Q: How did you become interested in photography, and what are your key subjects?
A: I began to take a strong interest in photography in the early ‘80s when I developed an intense personal desire to explore the creative and documentary potential that photography offers as a form of expression. I started off with a Pentax ME Super SLR and a very compact Ricoh FF1. In my case, the rather special attraction to photography with Leica cameras began quite early on. I’ve now had a Leica M6 TTL for several years. I decided that we should use a Leica D-Lux 5 for the project with the homeless. My approach to photography is essentially spontaneous and intuitive with a key focus on documentation.
Q: What is the basic concept behind “No Home” and what is its core message?
A: Homeless men and women often suffer from social marginalisation and discrimination. This is the reason why this exhibition shows the homeless in a different context from the usual depressing scenes of life on the streets or in shelters or canteens run by charitable organisations. Here, the focus is on faces. These faces reveal honest pride, happiness, optimism, anger, grief and sometimes, despair and resignation. Our main objective was to give the homeless a face and give them back their dignity.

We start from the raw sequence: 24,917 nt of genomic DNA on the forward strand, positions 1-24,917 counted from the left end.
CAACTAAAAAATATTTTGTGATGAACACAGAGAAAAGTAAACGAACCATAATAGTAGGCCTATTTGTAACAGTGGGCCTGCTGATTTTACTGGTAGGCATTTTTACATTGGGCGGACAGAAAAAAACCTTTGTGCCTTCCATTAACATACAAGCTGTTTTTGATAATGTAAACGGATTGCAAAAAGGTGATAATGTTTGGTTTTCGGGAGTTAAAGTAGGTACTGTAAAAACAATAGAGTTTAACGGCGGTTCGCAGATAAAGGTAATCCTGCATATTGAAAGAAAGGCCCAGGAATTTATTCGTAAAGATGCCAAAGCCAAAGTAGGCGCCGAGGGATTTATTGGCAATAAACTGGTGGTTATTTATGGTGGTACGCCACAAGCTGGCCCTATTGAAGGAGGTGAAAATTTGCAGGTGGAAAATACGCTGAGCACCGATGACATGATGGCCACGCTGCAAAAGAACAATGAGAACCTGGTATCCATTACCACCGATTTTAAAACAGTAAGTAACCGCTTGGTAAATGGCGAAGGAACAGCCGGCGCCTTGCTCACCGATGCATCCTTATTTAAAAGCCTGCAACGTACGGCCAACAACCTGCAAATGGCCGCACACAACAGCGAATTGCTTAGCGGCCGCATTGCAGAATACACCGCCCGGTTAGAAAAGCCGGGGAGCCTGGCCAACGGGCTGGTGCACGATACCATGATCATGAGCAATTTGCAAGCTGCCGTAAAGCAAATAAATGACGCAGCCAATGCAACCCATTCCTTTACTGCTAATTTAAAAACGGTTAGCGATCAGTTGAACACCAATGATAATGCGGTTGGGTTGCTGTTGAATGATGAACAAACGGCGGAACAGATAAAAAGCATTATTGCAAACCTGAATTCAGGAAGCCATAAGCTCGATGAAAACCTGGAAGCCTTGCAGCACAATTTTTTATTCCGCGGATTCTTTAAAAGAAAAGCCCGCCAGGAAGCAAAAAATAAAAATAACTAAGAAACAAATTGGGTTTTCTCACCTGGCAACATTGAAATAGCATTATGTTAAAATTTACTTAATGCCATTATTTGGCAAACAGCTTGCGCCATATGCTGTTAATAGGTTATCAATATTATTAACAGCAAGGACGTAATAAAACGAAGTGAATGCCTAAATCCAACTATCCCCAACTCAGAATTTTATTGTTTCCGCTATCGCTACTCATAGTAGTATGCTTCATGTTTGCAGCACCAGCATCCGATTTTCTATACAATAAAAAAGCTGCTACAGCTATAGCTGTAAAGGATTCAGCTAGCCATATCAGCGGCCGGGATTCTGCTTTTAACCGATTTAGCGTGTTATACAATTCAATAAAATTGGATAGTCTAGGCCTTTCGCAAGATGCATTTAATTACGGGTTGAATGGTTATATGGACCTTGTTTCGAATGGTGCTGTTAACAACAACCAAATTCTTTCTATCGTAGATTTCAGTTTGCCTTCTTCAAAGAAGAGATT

At the same time, we must consider that, for many people, our institution is their temporary home. And this is another aspect we hope to express and document with our gallery. In our foyer and stairwell, the homeless, without a permanent home in society, find a symbolic reference point and a permanent home.
Q: What approach did you take when shooting these portraits?
A: We shot everything in an improvised studio. A quick change turned the conference room used by our team of social workers into a makeshift studio by hanging up a black curtain as a backdrop and using an old lamp as a spot. We were not driven by the idea of creating a collection of works of outstanding aesthetic and artistic quality. But, nevertheless, I think the results speak for themselves.
Q: I noticed that if you take these portraits out of their immediate social context, they hardly reveal the truth about the subjects.